Friday, December 08, 2006

Laura Ingalls and Grains of Salt


So, I am watching "Little House in the Prairie" as I write this. It has always been among my favorite tv shows. When my family moved from Warren to Bellaire, my main concern was whether or not I would still be able to watch it. I was not leaving behind any friends, and I had no favorite activities I would no longer be able to participate in. But I wanted to be sure that I would still be able to watch Laura Ingalls live out her life on the prairie. Now that I'm all grown up, it's part of my routine on my days off. I like to make coffee and be very lazy for most of the morning while I watch the show.

I loved this show so much that my parents actually took me to Laura and Almanzo's real-life home down in the Ozarks. I loved being in the house where they lived, and being able to see some of the things they actually held in their hands so many years ago. It was like reaching across generations, and actually taking hold of a part of them. It was a surreal experience.

However, it was also on this journey that I learned some earth-shattering truths. You see, I am one of the large throng of people who has faithfully watched the "Little House" shows, but read only one or two of the books. I took for granted that most of what I saw in the show was true, and I never questioned it. Imagine my horror when these delusions slowly unravelled.

My disillusionment started when we first walked into the house. Almanzo built the house in such a way as to accomodate for his and Laura's small stature. On the show, Laura and Almanzo are both tall, strong, flourishing adults. In reality, Almanzo was not even five feet tall, and Laura was several inches shorter than that. I realize that it was not at all unusual for people of that time period to be considerably smaller than the average adult now. Somehow, though, I was still surprised to realize just how small Laura and Almanzo really were.

Still, I remained fascinated as we walked through the house, seeing furniture that Laura and Almanzo actually used, looking into the library Almanzo had built for Laura and filled with her books, seeing little figurines, clocks, etc...that had been collected by them over the years. I felt better as we walked through the house. I thought the worst of the earth-shattering revelations were over, and my family and I made our way over to the museum.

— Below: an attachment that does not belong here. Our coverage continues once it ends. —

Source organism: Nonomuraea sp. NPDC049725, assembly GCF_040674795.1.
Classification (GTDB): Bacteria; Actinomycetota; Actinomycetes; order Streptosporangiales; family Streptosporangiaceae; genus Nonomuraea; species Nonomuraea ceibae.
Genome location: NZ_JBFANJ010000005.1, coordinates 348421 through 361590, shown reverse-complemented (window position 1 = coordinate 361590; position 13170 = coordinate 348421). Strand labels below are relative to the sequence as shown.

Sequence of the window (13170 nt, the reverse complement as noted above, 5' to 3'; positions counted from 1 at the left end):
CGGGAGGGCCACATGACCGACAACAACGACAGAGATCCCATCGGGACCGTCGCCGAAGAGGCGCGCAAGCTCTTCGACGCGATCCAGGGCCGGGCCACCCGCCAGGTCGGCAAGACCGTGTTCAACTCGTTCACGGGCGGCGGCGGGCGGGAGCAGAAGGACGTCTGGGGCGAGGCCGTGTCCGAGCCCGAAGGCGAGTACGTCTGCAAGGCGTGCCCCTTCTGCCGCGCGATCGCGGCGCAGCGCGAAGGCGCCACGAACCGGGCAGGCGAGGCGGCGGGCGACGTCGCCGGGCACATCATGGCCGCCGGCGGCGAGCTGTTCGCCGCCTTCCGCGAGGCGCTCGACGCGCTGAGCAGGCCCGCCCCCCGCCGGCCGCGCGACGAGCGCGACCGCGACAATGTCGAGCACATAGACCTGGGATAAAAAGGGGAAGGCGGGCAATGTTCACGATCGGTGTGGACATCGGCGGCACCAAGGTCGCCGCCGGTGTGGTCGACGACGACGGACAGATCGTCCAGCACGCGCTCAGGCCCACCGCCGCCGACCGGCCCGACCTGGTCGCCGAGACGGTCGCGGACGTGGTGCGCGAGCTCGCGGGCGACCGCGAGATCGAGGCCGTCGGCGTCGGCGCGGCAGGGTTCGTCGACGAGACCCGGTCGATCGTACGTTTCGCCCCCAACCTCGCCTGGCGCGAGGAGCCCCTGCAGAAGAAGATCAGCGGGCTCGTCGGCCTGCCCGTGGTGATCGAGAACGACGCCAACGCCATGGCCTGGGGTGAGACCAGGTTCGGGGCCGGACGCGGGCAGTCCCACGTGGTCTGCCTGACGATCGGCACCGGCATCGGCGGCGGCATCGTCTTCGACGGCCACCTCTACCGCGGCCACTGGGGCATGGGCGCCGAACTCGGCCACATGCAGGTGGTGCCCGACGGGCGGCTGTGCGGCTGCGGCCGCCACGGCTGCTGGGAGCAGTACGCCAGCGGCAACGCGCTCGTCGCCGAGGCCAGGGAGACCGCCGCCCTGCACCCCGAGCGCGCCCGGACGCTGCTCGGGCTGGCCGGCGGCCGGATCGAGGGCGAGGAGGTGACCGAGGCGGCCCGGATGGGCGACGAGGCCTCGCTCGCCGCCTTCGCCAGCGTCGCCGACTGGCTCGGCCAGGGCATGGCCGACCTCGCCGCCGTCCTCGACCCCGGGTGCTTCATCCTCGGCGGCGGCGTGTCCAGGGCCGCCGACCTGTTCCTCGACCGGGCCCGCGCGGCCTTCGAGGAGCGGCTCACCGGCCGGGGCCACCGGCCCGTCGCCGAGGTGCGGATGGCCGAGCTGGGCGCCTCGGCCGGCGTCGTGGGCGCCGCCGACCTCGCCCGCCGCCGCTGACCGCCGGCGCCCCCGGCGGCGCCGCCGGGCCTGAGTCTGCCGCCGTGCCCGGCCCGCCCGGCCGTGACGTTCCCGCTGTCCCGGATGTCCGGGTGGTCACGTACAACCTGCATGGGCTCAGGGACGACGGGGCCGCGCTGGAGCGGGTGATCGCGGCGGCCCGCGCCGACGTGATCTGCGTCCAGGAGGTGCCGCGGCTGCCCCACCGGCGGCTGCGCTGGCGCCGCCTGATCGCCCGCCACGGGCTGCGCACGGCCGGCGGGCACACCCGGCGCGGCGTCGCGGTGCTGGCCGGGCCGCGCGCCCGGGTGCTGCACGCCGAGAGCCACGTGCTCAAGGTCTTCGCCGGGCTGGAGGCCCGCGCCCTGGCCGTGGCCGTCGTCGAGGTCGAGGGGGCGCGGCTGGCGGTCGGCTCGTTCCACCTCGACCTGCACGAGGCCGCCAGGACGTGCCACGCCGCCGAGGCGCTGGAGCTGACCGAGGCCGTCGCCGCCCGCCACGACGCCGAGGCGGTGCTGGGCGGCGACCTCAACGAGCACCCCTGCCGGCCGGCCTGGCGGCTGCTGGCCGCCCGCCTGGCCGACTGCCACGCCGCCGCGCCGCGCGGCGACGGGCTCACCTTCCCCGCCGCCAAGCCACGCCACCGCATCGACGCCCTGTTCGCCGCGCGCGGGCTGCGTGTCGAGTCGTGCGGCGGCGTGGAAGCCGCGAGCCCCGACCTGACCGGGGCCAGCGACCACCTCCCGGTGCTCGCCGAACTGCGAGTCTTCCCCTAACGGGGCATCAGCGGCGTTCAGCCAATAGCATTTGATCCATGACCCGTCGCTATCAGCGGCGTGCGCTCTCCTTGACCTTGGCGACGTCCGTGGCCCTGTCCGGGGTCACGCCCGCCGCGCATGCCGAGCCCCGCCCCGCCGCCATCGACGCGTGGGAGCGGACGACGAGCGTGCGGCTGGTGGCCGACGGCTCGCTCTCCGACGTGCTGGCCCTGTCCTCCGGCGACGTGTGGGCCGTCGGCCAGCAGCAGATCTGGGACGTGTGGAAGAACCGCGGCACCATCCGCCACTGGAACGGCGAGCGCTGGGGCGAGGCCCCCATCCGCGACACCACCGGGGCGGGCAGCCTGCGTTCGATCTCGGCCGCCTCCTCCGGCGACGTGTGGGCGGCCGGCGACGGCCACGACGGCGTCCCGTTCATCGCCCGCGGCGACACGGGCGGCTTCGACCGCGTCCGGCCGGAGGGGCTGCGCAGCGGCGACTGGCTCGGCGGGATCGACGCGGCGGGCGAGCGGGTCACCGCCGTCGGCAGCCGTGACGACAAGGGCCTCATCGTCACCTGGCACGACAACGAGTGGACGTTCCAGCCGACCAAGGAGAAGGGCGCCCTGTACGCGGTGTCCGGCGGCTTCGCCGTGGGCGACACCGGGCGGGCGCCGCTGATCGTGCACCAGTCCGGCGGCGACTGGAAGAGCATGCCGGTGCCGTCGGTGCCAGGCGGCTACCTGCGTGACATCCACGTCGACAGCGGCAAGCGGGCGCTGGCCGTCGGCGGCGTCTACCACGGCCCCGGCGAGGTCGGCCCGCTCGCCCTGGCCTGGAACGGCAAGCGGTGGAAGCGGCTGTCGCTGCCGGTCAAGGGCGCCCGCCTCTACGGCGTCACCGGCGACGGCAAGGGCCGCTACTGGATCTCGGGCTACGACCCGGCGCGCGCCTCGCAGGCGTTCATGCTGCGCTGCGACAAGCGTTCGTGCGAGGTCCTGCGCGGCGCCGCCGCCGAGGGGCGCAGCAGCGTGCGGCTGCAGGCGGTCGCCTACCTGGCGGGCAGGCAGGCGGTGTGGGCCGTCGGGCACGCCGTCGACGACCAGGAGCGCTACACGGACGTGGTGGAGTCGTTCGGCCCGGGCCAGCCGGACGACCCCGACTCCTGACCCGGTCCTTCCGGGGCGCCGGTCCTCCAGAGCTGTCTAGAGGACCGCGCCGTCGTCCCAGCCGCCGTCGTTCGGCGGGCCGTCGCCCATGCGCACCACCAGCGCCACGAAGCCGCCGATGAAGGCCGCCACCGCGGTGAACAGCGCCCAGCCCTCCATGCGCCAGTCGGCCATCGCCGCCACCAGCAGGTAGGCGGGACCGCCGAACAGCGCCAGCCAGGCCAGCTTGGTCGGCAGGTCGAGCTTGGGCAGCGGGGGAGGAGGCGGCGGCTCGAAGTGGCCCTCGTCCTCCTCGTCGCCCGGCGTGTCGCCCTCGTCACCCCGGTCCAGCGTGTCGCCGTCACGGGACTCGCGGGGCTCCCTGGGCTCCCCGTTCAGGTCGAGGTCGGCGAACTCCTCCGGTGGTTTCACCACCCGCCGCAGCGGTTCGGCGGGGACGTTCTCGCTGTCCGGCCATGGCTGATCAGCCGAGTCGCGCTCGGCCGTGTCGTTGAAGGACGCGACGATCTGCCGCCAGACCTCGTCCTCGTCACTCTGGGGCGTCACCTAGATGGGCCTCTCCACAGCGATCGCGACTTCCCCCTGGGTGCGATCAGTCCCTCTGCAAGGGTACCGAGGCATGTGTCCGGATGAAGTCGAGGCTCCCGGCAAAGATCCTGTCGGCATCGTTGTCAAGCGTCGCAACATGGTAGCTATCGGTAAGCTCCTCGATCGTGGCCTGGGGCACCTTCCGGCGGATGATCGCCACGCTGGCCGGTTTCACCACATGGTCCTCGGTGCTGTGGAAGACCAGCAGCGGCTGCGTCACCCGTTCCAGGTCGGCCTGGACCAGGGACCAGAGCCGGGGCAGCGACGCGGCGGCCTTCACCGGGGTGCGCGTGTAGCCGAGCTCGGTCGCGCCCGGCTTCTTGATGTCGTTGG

Again, we were met with artifacts from long ago. All different things that were owned not only by Laura, Almanzo, and their daughter, Rose, but also Ma and Pa, Mary, Carrie, Grace...Things not unlike other things from that era I had seen, but special because they were part of the lives of people that had been part of my life, despite the gap in time between us.

The two women who volunteered at the museum were happy to take us through, pointing out this and that about various items. Finally, we started asking the questions nearly every visitor must ask..."How accurate are the tv shows?". That's when it happened.

"You can't take those tv shows worth a grain of salt."

What?!?!

It started with a simple discussion about the floors in Ma and Pa's house.

"They never had wood floors. They had dirt floors. Those wood floors were something the writers of the show invented."

And then...

"Mary was never a teacher. She never married. She never had a baby. She lived with her family until she died."

I am sure there was more, but that was enough. My illusions had been shattered. "Little House in the Prairie" has never been the same for me since. I still watch the show, and I still enjoy it, although it is peppered with a bit of humor for me now as I see the historical inaccuracies and the plot inconsistincies in the show. (Example: Albert, the fictional child the Ingalls adopt late in the series, becomes addicted to morphine. At the end of the show, when Albert has made a full recovery, Laura's narration explains that Albert later moves to Walnut Grove and becomes the town's doctor. A few episodes later, Albert dies of a rare blood disease. Is his ghost the town's doctor? Did Doc Baker hear of Albert's plans, and decide to murder him? We'll never know.) It is still entertaining to me, but that's all it is...entertainment. I understand that the show was based on a need for ratings and commercial success, and less interested in remaining faithful to Laura Ingalls Wilder's books.

I wonder how often we do this with our faith. We follow a trend, reading the most popular books or following the most current brand of theology, taking for granted that these things are true. We trust them because they make us feel good, they do not present a challenge to us. They are easy to believe because they look so pure. Yet, I am reminded of Acts 17:11, which says, "Now the Bereans were of more noble character than the Thessalonians, for they received the message with great eagerness and examined the scriptures every day to see if what Paul said was true." How many "Pauls" claim to have the truth...a truth that sounds so good, seems so pure...Is the truth we're being given worthy of the trust we've put in it, or is it like the popularized version of Laura Ingalls Wilder's life..."not worth a grain of salt"?

Comments:
Good observations, yes yes, I know it matters little what I think, its the truth that matters.......
 
Of course it matters what you think...a little. :) Silly, silly Leonard.
 
....Tricks are for kids.
 
Amen about all those "Pauls" who claim to have the truth. Been there, seen that. Never trust any man's theology or authority as much as or more than Jesus Christ.
 
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